Long term agave supplies ‘endangered’By Annie Hayes
Fears of an agave shortage have grown as Mexico’s National Committee for Agave Production states “volumes do not provide enough for the Tequila industry”.
According to new reports, there will not be enough agave available to meet the needs of Tequila producers in the next few years.
Raúl García Quirarte, chairman of the Committee, told Cronica Jalisco: “Although right now we should be harvesting the agave that was planted in the 2008, 2009 and 2010, the volumes do not provide enough for the Tequila industry.
“At present there is a balance between what the industry is going to consume and what we have in the field, at least in the years 2015, 2016 and 2017, there is enough, but there is not the total of what is required by the National Chamber of the Tequila Industry.”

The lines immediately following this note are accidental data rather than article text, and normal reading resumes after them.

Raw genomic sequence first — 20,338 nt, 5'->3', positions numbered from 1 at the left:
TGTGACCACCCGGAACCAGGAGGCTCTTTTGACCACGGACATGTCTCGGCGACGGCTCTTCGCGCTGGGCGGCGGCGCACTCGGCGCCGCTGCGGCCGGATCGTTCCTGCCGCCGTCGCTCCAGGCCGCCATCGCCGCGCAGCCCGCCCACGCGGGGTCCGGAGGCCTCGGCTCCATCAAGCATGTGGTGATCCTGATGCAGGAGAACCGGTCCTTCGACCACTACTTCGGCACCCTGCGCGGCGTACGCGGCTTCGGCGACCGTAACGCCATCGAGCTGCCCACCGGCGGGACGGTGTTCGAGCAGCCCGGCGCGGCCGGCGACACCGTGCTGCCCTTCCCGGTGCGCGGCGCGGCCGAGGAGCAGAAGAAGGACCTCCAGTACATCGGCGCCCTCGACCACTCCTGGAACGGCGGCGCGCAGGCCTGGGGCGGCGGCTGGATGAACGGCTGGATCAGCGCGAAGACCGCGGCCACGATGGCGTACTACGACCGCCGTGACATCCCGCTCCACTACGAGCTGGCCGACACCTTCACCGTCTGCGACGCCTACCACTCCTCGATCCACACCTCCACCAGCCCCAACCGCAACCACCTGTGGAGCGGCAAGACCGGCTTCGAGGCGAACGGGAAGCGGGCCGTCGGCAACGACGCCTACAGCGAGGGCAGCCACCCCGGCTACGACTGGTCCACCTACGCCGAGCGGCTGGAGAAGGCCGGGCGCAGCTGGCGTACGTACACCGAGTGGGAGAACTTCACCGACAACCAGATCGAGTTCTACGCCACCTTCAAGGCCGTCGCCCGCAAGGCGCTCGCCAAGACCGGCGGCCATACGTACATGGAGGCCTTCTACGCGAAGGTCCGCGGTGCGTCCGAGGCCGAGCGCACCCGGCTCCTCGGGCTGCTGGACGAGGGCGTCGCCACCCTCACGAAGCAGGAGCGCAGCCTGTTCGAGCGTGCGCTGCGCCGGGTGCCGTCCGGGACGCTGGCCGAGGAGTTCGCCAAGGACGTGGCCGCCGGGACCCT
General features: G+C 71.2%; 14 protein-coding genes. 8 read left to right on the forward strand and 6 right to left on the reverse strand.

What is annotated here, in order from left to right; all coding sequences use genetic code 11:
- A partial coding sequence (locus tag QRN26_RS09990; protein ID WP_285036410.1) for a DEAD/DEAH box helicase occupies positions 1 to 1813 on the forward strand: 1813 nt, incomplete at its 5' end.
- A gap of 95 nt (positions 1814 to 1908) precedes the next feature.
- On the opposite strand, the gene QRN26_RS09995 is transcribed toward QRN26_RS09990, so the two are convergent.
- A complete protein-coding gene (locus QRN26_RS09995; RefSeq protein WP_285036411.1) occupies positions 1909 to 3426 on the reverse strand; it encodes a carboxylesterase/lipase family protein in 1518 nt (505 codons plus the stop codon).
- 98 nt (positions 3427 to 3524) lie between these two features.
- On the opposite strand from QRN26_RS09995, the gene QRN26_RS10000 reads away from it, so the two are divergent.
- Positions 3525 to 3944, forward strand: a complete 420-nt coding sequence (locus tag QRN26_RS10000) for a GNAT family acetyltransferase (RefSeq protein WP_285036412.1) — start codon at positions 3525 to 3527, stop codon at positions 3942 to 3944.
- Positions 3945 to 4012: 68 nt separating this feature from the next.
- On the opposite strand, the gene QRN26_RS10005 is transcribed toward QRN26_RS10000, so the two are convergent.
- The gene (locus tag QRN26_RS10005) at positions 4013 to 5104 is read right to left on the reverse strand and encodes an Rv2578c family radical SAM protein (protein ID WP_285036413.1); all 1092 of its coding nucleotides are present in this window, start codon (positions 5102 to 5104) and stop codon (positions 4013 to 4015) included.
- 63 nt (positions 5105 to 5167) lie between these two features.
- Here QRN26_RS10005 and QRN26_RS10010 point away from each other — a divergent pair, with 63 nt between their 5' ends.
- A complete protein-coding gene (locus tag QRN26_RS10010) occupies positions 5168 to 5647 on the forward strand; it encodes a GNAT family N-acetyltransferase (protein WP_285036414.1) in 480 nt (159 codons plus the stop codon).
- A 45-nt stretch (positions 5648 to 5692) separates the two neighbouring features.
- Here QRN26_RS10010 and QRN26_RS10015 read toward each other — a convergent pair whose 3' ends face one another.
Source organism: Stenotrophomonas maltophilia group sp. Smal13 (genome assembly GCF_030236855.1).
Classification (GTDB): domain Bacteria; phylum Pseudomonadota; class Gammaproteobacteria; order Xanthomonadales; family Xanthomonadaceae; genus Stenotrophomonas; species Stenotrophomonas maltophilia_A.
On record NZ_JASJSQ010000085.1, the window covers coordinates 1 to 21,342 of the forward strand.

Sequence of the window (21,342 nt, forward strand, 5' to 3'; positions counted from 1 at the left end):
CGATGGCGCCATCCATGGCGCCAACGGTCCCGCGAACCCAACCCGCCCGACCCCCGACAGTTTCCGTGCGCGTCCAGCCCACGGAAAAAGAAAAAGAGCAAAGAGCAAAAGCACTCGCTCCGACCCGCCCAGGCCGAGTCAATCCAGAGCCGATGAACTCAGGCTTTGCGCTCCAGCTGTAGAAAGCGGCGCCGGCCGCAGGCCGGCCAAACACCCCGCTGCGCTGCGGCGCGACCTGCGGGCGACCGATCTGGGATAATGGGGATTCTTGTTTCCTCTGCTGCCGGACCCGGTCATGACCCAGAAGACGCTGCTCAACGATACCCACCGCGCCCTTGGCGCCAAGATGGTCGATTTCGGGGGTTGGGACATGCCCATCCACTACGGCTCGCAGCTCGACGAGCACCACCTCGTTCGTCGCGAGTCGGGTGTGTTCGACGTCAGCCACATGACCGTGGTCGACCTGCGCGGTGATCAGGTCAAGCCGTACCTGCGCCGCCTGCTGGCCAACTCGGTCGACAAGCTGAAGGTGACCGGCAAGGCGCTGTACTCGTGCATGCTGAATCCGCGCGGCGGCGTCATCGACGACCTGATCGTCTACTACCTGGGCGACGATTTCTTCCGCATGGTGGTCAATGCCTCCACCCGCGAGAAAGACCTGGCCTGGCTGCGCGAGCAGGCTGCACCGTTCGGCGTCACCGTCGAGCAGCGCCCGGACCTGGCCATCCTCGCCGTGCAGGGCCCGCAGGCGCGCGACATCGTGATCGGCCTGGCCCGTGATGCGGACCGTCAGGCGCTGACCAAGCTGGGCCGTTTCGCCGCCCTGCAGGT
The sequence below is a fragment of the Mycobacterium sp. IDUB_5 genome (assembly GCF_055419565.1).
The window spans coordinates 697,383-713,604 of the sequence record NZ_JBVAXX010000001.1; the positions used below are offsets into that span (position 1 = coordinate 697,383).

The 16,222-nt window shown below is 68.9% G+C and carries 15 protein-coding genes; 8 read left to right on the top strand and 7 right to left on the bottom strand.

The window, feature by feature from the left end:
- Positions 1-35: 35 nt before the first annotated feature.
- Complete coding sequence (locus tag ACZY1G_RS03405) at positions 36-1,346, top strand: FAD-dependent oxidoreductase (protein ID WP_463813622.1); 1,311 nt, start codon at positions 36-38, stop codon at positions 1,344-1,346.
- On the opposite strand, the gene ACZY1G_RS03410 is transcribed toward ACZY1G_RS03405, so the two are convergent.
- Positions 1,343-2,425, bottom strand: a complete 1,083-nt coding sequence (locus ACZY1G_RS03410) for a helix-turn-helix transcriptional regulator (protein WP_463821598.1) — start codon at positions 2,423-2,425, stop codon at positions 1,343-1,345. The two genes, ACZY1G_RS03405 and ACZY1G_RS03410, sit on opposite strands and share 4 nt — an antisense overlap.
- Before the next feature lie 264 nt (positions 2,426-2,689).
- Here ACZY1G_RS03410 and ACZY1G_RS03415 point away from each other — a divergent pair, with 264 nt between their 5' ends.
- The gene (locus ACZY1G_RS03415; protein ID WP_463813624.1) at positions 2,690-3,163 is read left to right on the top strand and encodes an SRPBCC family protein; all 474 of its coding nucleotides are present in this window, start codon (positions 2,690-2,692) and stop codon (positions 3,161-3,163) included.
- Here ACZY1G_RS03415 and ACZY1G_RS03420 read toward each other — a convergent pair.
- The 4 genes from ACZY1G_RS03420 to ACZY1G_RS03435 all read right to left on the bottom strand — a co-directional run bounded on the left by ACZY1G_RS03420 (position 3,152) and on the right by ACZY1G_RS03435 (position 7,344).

According to Quirarte, the current annual requirements of the Tequila industry is between 30 and 35 million seedlings, equivalent to 800,000 tonnes of blue agave.
A meeting with the president of the National Chamber of the Tequila Industry will take place in the coming week to address the management of agave through strategic planning, contract farming, the introduction of a base price charged per kilo, and the institutionalisation of the National Agave Award, which honours companies who use small-scale suppliers.
In recent years research has led scientists to tip the robust, drought-resistant agave plant as a cost-effective way of making biofuel to power vehicles.